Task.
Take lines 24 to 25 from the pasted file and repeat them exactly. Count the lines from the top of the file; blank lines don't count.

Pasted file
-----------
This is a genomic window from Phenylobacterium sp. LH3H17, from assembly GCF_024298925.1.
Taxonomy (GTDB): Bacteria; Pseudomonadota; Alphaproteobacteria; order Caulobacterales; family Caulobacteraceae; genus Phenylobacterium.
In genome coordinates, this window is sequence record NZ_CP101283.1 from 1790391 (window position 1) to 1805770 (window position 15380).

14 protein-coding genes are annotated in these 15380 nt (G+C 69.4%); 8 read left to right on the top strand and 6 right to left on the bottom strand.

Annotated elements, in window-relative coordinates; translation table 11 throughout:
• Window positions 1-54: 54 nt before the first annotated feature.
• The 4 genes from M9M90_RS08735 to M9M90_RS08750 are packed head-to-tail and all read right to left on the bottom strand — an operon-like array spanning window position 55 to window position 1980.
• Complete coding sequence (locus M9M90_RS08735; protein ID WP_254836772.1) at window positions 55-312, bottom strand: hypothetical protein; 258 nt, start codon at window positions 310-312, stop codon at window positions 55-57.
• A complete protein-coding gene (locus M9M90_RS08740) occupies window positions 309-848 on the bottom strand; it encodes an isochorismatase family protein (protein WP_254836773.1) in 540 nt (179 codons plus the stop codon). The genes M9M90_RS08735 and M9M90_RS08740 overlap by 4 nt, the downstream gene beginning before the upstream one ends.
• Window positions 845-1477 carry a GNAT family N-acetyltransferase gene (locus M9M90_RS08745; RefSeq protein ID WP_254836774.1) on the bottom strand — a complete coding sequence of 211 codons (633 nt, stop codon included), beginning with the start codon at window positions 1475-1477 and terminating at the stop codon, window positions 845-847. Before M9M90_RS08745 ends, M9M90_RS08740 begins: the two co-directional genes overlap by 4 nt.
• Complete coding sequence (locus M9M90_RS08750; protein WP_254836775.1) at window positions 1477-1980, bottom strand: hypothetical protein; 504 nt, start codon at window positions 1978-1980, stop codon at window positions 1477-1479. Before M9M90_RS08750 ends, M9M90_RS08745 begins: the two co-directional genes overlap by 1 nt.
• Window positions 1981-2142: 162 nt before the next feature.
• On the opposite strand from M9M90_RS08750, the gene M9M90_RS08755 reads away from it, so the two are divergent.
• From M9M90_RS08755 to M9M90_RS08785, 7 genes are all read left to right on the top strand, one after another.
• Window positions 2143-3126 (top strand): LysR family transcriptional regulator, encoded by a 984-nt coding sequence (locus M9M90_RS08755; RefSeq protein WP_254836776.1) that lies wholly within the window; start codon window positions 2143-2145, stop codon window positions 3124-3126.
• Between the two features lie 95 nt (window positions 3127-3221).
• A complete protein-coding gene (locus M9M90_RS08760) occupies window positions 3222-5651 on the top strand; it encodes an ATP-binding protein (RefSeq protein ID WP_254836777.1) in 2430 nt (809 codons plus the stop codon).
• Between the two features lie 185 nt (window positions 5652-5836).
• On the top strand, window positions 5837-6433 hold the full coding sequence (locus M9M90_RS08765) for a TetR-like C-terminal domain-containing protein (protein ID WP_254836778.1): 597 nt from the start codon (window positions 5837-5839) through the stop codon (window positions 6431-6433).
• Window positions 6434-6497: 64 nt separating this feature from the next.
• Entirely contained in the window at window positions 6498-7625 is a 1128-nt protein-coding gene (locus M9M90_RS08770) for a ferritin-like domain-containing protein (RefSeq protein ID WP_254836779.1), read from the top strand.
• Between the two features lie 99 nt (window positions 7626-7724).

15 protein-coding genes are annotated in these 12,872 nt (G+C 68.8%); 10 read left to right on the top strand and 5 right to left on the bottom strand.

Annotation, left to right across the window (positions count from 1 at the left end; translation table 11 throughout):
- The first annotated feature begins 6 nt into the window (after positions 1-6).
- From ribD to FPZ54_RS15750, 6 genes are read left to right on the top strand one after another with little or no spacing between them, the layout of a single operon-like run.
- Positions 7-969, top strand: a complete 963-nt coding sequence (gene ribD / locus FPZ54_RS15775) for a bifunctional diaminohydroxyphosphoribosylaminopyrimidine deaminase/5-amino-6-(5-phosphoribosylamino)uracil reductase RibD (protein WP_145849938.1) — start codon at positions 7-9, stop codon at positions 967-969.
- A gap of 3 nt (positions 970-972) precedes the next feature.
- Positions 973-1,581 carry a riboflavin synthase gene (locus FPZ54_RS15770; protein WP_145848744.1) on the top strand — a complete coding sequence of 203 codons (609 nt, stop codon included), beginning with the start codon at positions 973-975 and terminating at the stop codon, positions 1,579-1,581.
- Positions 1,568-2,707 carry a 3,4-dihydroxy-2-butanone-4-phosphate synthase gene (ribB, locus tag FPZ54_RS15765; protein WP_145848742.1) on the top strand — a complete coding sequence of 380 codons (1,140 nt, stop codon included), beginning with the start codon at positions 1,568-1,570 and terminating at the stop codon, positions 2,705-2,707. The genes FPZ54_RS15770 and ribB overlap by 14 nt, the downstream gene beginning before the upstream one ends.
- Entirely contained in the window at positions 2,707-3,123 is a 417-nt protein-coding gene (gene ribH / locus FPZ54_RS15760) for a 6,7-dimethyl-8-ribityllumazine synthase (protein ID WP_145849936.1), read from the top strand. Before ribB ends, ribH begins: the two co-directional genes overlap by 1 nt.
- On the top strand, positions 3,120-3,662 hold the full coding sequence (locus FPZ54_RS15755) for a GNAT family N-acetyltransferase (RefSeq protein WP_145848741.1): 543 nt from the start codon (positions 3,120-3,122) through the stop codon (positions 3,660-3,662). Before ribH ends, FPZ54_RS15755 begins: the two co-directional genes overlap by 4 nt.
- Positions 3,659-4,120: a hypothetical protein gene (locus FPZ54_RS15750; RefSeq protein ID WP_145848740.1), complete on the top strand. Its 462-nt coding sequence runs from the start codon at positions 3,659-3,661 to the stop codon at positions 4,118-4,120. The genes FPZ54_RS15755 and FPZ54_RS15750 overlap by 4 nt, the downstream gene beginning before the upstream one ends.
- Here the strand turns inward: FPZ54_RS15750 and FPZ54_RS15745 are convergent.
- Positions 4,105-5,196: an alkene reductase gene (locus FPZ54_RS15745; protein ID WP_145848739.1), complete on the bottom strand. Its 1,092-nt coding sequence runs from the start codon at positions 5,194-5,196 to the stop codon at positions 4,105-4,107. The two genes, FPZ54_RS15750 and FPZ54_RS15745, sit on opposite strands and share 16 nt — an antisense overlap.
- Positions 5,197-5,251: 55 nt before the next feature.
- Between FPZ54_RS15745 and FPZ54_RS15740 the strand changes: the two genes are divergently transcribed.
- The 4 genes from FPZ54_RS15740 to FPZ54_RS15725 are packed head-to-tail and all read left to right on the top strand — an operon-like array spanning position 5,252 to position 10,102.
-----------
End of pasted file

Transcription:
Annotation, left to right across the window (positions count from 1 at the left end; translation table 11 throughout):
- The first annotated feature begins 6 nt into the window (after positions 1-6).